Billy Wilder (1906-2002)
Nobody's Perfect
By Stu Kobak
March 29, 2002

some_like_it_hot_fr.JPG (99974 bytes) Directing legend Billy Wilder died yesterday, but his work will live on to inspire audiences and filmmakers around the world. It's more than twenty years since the sophisticated and witty diminutive  director made his last film, the slightly heavy-handed Buddy, Buddy. That movie starred Wilder's favorite leading comic light Jack Lemmon with whom he made seven films including on the screen's greatest comedies Some Like it Hot.
Wilder arrived in Hollywood in the great European wave of artistic talent fleeing Nazi Germany in the 1930s. Already established in Germany as a screenwriter, Wilder's limited English presented a huge obstacle for finding his place in Hollywood, but the nimble writer made a bond with the language and brought insight and sophistication to his American screenplays beginning with shared writing credit on the 1935 Raoul directed Under Pressure. sunset.jpg (66116 bytes)

    Wilder began adding magic to movies in 1929. A career spanning seven decades is remarkable by any standard. Too bad Wilder chose to put aside his directing chair in 1981. His astonishing wit might have pried a few more gems from his fertile imagination, but in the last two decades of his life, the great writer and director elected to stand on the sidelines. Given the changing Hollywood guard, it's likely that he may not have been able to make the kinds of films he wanted to anyway. 
    There's a savvy cynical edge to much of Wilder's best work. Prisoner of War Sergeant Sefton is a survivor that believes in only one thing: himself. Sefton is the cynical heart of Stalag 17 (1953). A brilliant William Holden delivers Wilder's goods. The great noir flick Double Indemnity  (1945) crackles with acid-tipped dialogue. Corruption floats on the plumes of cigarette smoke.  In The Big Carnival (1951) Wilder looks askance at how the press fly in like vultures to feast on tragic events.
    Teamed with writer Charles Brackett from 1938 for twelve years through the iconic Sunset Blvd., Wilder's other great writing partner was I.A.L. Diamond with whom he co-wrote eleven movies beginning in 1957 with Love in the Afternoon.
        Wilder positively danced as a director moving his films with all the nimbleness of an Astaire or the energy of a Kelly. He could deliver a delicate soufflé of a movie lie Sabrina (1954) or the underrated Love in the Afternoon (1957), find a way to capture mixed tones in The Apartment (1960) or even bring dimension and humanity to a cross-Atlantic flight in Spirit of St. Louis (1957).  Witness for the Prosecution (1957), a courtroom thriller, found a comic thread in barrister Charles Laughton's eccentricity while Tyrone Power intentionally exaggerated accused Leonard Vole's histrionics. One, Two, Three (1961) is one the director's most frenetic comedy assaults with veteran James Cagney spitting out dialogue with tap dancing dexterity.wildersunset.jpg (33319 bytes)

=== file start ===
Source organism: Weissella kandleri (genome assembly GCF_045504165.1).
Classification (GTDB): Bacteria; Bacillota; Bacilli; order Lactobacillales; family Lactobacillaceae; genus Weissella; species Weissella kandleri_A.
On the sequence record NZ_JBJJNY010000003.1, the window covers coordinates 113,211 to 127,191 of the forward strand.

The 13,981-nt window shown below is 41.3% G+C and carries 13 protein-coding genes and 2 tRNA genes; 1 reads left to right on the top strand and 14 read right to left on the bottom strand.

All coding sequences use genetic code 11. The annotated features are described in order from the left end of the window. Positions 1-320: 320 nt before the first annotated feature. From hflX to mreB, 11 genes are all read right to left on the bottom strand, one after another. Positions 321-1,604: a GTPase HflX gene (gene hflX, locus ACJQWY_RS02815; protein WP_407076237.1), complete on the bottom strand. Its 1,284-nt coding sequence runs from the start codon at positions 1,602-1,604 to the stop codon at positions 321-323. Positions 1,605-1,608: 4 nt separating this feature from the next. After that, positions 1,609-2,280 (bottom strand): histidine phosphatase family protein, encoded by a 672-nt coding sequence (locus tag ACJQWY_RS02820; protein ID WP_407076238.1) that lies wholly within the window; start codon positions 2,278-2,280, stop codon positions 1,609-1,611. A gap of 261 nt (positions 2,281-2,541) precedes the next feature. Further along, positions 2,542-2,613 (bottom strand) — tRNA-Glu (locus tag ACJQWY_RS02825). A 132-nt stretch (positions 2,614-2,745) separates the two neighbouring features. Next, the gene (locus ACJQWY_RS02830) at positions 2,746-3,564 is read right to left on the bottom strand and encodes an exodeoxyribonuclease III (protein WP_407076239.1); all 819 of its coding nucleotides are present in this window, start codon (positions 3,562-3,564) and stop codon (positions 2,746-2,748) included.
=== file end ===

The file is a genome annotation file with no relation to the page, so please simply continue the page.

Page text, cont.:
There were misfires especially toward the later stages of his career. Irma La Douce (1963) is flat-footed and over laden with stagy production design. With Fedora (1978) Wilder tried to capture the magic of Sunset Blvd., but a heavily made-up Marthe Keller fails to conjure an air of mystery and even William Holden's screen command couldn't pump up this dead horse of a film. 
     The roster of stars directed by Wilder is remarkable: Jean Arthur, Humphrey Bogart, James Cagney, Claudette Colbert,  Gary Cooper, Bing Crosby, Tony Curtis, Marlene Dietrich, Kirk Douglas, William Holden, Jack Lemmon, Audrey Hepburn, Shirley MacLaine, Dean Martin,  Walter Matthau, Marilyn Monroe, Kim Novak, Tyrone Power, Edward G. Robinson, Ginger Rogers, Barbara Stanwyck, and James Stewart.
    Wilder won the Oscar© for Best Director twice for The Lost Weekend (1945) and The Apartment (1960) along with Best Screenplay for Sunset Blvd. (1950). He was nominated a total of 14 times by the Academy as writer and director.
    Whether to remember Wilder for his edgy dramatic works or the wonderful comedies is a toss-up.  In all, Wilder was a creative force in bringing more than a dozen terrific films to the screen amongst his more than 45 Hollywood credits. Some Like it Hot remains my favorite Wilder film, but Double Indemnity and Sunset Blvd. are equally memorable.  A belated thanks Billy Film lovers will forever be indebted to the gifted writer and director for all the wonderful moments. But Wilder probably would have loved being remembered for the best closing line of any film ever, "Nobody's perfect!" in Some Like it Hot. You were pretty close Mr. Wilder.

*Many of Billy Wilder's film have found a home on DVD, yet there are notable exceptions. Wilder's first directing assignment, the delightful comedy The Major and the Minor (1941) is still a DVDMIA. The Big Carnival remains missing as does the lean war film Five Graves to Cairo (1943). Sunset Blvd. is in the planning stages for a Paramount release later this year.

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